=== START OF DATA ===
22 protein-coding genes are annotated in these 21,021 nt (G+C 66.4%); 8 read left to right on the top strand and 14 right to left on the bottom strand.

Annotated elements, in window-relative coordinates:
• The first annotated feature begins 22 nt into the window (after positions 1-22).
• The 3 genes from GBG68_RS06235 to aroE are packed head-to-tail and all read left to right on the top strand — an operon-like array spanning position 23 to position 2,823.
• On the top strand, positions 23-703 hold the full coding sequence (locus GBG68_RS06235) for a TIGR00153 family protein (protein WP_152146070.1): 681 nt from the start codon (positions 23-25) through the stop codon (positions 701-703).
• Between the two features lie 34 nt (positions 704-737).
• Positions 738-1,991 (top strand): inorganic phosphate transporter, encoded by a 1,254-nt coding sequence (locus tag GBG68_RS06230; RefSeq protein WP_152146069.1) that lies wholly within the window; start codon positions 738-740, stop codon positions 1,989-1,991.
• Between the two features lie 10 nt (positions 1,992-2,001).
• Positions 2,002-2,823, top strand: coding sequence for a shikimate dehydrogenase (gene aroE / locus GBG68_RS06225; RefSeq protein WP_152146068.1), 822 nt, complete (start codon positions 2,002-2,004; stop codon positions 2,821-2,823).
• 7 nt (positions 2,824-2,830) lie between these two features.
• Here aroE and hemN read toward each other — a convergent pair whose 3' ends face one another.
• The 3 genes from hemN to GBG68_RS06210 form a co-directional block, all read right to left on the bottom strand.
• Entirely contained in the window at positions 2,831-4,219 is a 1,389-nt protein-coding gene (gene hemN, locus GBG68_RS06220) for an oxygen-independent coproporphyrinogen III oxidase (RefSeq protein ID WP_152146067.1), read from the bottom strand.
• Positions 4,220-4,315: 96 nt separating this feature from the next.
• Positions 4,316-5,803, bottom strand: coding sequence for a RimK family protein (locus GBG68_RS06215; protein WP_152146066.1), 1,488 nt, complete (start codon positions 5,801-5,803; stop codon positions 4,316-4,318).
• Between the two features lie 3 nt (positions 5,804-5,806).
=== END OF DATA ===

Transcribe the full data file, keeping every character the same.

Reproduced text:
22 protein-coding genes are annotated in these 21,021 nt (G+C 66.4%); 8 read left to right on the top strand and 14 right to left on the bottom strand.

Annotated elements, in window-relative coordinates:
• The first annotated feature begins 22 nt into the window (after positions 1-22).
• The 3 genes from GBG68_RS06235 to aroE are packed head-to-tail and all read left to right on the top strand — an operon-like array spanning position 23 to position 2,823.
• On the top strand, positions 23-703 hold the full coding sequence (locus GBG68_RS06235) for a TIGR00153 family protein (protein WP_152146070.1): 681 nt from the start codon (positions 23-25) through the stop codon (positions 701-703).
• Between the two features lie 34 nt (positions 704-737).
• Positions 738-1,991 (top strand): inorganic phosphate transporter, encoded by a 1,254-nt coding sequence (locus tag GBG68_RS06230; RefSeq protein WP_152146069.1) that lies wholly within the window; start codon positions 738-740, stop codon positions 1,989-1,991.
• Between the two features lie 10 nt (positions 1,992-2,001).
• Positions 2,002-2,823, top strand: coding sequence for a shikimate dehydrogenase (gene aroE / locus GBG68_RS06225; RefSeq protein WP_152146068.1), 822 nt, complete (start codon positions 2,002-2,004; stop codon positions 2,821-2,823).
• 7 nt (positions 2,824-2,830) lie between these two features.
• Here aroE and hemN read toward each other — a convergent pair whose 3' ends face one another.
• The 3 genes from hemN to GBG68_RS06210 form a co-directional block, all read right to left on the bottom strand.
• Entirely contained in the window at positions 2,831-4,219 is a 1,389-nt protein-coding gene (gene hemN, locus GBG68_RS06220) for an oxygen-independent coproporphyrinogen III oxidase (RefSeq protein ID WP_152146067.1), read from the bottom strand.
• Positions 4,220-4,315: 96 nt separating this feature from the next.
• Positions 4,316-5,803, bottom strand: coding sequence for a RimK family protein (locus GBG68_RS06215; protein WP_152146066.1), 1,488 nt, complete (start codon positions 5,801-5,803; stop codon positions 4,316-4,318).
• Between the two features lie 3 nt (positions 5,804-5,806).